I don’t want to leave this earth not knowing the people I love as fully as I can.

I feel as if I’ve been hungry for a long time. Absolutely starving, really—I mean the kind of hungry you feel when you’re ready to tuck into a holiday feast complete with pie and appetizers. The thing is, this hunger I’ve got is not for food—although I love food; don’t get me wrong.

What I’m really hungry for is time to connect with friends and family. I crave a long, satisfying meal filled with delicious food, infectious laughter, and that comfortable feeling you have when you know you are completely safe with someone. When you don’t fear judgment because you know you’re loved and known.

Most of my communication these days comes from texts, tweets, and e-messages in at least a million forms. These forms of relating are like saltines for my hungry soul. When you’re so hungry you could eat your own arm and someone hands you one saltine, it’s a joke! You might be thankful for a little something to chew on, but you need a whole lot more than one salty little morsel to satisfy your hunger.

Does anyone else feel like our techy forms of connection aren’t cutting it? Does anyone else long to have a good deep belly laugh instead of a tweet-inspired chuckle? Does anyone else want to eat pot roast together instead of take-out alone over your iPhone?

Is it just me, or does anyone else feel as if we’re missing out on the connection God has in mind for us? Face-to-face connection is so much more than pictures on a screen. You can’t capture a breathtaking mountain view in a screen shot—it’s just a poor copy of the real vista.

This entire year God has been calling me to search for something deeper in all areas of my life—to enter into something more satisfying. So I’ve decided it’s time to stop being hungry. I’m going to throw more dinner parties and schedule more play dates. I’m going to open my home to friends in the hope that they want to connect as much as I do.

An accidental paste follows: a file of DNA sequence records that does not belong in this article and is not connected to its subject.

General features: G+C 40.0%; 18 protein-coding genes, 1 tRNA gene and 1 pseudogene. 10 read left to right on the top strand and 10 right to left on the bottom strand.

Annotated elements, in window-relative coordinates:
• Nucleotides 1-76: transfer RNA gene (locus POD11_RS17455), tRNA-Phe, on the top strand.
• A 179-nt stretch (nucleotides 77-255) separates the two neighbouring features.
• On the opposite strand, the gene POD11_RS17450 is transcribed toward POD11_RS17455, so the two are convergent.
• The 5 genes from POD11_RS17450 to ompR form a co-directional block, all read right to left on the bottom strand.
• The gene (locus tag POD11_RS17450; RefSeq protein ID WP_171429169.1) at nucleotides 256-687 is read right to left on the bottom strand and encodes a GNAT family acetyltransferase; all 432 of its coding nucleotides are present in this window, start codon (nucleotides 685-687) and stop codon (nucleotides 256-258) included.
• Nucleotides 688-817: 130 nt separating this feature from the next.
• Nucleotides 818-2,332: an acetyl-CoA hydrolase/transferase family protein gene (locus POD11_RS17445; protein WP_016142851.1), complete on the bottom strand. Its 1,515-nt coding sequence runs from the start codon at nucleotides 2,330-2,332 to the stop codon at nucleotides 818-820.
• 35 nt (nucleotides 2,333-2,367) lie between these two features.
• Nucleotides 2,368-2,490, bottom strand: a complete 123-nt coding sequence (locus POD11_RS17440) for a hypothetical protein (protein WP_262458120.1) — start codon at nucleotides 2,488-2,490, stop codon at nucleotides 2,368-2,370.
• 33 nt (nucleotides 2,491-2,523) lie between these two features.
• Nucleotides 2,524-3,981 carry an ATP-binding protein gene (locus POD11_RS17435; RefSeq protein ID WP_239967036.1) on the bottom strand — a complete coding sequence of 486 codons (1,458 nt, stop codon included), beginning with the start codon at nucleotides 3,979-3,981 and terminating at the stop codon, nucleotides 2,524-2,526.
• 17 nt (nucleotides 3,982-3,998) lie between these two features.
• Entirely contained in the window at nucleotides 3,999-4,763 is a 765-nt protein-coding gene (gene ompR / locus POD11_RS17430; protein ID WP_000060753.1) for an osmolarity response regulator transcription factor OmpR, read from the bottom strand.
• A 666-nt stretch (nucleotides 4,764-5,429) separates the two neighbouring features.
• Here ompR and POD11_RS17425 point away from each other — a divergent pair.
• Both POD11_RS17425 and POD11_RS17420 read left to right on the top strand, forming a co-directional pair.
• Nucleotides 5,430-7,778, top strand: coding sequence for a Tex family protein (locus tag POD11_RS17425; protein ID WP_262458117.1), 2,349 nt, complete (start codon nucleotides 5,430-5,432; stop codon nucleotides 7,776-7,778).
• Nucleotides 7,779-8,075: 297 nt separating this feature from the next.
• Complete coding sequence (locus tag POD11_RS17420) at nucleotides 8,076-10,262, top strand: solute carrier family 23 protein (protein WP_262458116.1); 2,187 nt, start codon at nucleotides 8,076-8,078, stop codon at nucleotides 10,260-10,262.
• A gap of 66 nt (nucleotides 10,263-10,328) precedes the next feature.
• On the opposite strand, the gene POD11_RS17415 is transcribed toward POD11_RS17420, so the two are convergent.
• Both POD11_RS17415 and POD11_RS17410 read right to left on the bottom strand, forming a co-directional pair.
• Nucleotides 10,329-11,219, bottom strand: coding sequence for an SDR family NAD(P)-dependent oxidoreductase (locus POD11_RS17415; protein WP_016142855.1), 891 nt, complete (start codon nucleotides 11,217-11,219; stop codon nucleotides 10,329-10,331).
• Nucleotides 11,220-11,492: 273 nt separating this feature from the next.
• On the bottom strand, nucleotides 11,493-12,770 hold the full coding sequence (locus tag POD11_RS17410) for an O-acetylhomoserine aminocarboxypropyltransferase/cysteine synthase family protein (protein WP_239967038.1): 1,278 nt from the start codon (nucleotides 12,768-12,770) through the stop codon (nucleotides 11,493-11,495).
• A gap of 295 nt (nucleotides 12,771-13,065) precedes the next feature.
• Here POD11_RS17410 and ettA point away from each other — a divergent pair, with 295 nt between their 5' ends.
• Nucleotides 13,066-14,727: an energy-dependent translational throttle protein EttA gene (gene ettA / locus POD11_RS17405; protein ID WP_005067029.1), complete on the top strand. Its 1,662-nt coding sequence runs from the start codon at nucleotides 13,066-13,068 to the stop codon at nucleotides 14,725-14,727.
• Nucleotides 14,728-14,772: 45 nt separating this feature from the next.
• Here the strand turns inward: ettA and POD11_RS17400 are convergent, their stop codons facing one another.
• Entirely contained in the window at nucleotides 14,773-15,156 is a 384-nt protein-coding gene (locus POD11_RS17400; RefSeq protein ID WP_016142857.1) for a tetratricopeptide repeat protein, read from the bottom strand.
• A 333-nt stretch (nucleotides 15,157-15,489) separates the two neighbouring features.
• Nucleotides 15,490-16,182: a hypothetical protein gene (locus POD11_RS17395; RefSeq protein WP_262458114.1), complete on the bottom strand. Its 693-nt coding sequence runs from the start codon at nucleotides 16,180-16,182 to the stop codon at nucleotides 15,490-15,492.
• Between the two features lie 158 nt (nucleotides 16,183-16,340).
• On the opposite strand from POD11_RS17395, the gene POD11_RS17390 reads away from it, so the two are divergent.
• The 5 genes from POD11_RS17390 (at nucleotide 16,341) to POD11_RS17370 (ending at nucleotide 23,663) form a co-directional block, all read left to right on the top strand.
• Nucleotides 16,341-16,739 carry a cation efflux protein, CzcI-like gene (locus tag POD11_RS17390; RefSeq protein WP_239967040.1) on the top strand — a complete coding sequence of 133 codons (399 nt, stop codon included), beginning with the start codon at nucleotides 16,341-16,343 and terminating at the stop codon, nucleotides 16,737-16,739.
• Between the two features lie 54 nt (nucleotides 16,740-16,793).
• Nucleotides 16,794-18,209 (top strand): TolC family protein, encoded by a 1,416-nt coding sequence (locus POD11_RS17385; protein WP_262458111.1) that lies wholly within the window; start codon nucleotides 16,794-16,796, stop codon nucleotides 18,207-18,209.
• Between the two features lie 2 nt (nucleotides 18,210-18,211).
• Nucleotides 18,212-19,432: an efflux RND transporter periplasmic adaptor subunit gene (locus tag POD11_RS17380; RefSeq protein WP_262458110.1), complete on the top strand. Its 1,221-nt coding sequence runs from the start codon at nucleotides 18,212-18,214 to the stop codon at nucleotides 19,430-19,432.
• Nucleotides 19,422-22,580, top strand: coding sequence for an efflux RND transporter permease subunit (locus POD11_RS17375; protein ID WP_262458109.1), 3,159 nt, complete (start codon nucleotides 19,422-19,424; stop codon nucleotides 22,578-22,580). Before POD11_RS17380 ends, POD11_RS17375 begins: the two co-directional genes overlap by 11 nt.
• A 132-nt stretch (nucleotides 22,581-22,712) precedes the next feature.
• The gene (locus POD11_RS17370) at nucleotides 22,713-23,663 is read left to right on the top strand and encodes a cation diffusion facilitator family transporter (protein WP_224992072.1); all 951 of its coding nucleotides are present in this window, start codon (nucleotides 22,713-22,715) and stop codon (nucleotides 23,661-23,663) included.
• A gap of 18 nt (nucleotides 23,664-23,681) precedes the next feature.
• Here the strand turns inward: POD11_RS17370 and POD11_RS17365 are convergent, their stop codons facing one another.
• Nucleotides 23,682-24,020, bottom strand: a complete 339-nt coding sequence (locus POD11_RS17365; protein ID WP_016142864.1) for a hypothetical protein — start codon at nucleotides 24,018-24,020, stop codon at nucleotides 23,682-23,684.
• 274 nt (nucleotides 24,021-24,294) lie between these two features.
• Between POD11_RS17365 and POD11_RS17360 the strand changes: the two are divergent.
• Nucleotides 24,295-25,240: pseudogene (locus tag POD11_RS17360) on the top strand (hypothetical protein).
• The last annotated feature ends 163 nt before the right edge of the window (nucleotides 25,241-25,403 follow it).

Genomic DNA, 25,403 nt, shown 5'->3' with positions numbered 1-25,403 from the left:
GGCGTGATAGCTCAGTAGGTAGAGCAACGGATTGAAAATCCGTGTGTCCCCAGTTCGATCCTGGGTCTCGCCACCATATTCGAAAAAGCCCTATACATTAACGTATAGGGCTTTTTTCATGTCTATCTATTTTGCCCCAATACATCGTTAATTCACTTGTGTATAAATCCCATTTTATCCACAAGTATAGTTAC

This isn’t whining or a guilt trip. It’s a manifesto, a mini or maxi revolution. I don’t want to leave this earth not knowing the people I love as fully as I can. I want to be known, to open up my closed-off heart and be vulnerable. I want more connection with real friends and less casual contact with acquaintances.

Poets throughout history have written about drinking deeply of this life. I am certain I’m not alone in this feeling, either now or at any other time in history. Loneliness is a human condition. We aren't in the garden with God anymore; there’s a rift that isn’t healed yet.

The only one who knows us fully is God—and we aren’t in face-to-face relationship with him right now. We live in between the garden and Christ’s return. But God lives right now, on earth, in each of us.

So let’s connect with each other and get as close to heaven as we can.

About the Author

Leanne Penny spends her days drinking coffee and chasing her two kids with her college-pastor husband in Ada, Okla. Occasionally when the kids fall asleep or decide to play with their toys she ignores the dishes and writes about her journey of hurting, healing, and choosing joy at www.leannepenny.com